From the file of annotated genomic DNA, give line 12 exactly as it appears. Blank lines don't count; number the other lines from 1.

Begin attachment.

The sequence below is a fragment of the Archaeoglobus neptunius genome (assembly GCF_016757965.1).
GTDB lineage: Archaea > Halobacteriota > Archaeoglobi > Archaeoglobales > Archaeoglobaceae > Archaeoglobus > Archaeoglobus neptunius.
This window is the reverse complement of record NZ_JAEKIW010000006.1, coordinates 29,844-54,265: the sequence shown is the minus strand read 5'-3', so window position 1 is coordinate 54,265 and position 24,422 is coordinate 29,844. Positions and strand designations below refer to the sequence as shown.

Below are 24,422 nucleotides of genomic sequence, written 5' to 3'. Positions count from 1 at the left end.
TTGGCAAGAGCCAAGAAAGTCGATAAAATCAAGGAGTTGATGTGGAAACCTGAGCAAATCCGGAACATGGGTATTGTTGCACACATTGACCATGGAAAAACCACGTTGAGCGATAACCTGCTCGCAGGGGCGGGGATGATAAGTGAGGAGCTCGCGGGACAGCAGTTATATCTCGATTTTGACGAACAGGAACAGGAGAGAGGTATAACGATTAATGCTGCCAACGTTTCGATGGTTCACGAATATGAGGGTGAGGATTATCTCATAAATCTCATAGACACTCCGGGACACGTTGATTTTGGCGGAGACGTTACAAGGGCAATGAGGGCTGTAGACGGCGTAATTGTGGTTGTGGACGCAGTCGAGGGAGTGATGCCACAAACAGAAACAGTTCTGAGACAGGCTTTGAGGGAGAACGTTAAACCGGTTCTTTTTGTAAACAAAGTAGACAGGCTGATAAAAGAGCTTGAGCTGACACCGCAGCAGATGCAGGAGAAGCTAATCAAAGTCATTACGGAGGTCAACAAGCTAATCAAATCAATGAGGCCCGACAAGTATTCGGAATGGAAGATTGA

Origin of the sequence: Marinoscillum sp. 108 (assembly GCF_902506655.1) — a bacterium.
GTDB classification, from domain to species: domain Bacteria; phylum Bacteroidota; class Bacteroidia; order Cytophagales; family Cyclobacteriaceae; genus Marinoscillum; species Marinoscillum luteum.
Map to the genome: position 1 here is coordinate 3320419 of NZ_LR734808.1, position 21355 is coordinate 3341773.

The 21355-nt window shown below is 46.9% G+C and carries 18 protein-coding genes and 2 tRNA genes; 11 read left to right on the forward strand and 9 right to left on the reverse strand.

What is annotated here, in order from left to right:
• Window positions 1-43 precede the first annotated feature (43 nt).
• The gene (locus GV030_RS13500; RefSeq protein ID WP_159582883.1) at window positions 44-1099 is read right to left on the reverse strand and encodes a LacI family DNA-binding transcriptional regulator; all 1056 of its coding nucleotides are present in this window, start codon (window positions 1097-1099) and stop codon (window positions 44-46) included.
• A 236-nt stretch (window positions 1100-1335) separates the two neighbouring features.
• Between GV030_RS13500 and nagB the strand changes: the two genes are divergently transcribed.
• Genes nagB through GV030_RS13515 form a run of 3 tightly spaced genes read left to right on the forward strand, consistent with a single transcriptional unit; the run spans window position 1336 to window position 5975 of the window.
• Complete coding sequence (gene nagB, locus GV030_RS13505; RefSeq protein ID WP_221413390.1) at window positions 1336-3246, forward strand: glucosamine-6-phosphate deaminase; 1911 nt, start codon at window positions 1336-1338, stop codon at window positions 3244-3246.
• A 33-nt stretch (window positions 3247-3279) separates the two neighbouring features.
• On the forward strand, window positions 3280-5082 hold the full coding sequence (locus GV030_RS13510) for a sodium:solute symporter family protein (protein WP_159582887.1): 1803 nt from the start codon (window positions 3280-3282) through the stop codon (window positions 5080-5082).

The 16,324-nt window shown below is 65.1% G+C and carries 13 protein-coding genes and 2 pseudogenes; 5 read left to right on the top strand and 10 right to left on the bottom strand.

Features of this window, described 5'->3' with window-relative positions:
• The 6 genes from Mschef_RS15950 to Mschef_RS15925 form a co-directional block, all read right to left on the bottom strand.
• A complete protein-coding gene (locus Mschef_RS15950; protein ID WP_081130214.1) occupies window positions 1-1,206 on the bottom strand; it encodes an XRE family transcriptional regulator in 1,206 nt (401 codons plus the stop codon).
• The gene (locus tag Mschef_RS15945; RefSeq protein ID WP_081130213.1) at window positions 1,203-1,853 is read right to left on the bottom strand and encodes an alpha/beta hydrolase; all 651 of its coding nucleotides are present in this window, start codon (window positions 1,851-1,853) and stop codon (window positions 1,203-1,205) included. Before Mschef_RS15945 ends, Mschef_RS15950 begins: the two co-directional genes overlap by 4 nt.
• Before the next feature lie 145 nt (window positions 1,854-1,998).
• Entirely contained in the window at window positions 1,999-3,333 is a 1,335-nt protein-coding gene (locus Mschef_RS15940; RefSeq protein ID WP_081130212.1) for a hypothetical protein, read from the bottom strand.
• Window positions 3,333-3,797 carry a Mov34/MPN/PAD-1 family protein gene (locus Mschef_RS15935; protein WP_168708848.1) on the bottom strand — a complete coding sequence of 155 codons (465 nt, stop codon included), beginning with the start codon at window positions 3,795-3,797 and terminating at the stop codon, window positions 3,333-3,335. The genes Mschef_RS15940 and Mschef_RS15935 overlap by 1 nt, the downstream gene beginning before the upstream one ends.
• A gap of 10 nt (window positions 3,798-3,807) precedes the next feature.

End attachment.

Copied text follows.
• The gene (locus GV030_RS13500; RefSeq protein ID WP_159582883.1) at window positions 44-1099 is read right to left on the reverse strand and encodes a LacI family DNA-binding transcriptional regulator; all 1056 of its coding nucleotides are present in this window, start codon (window positions 1097-1099) and stop codon (window positions 44-46) included.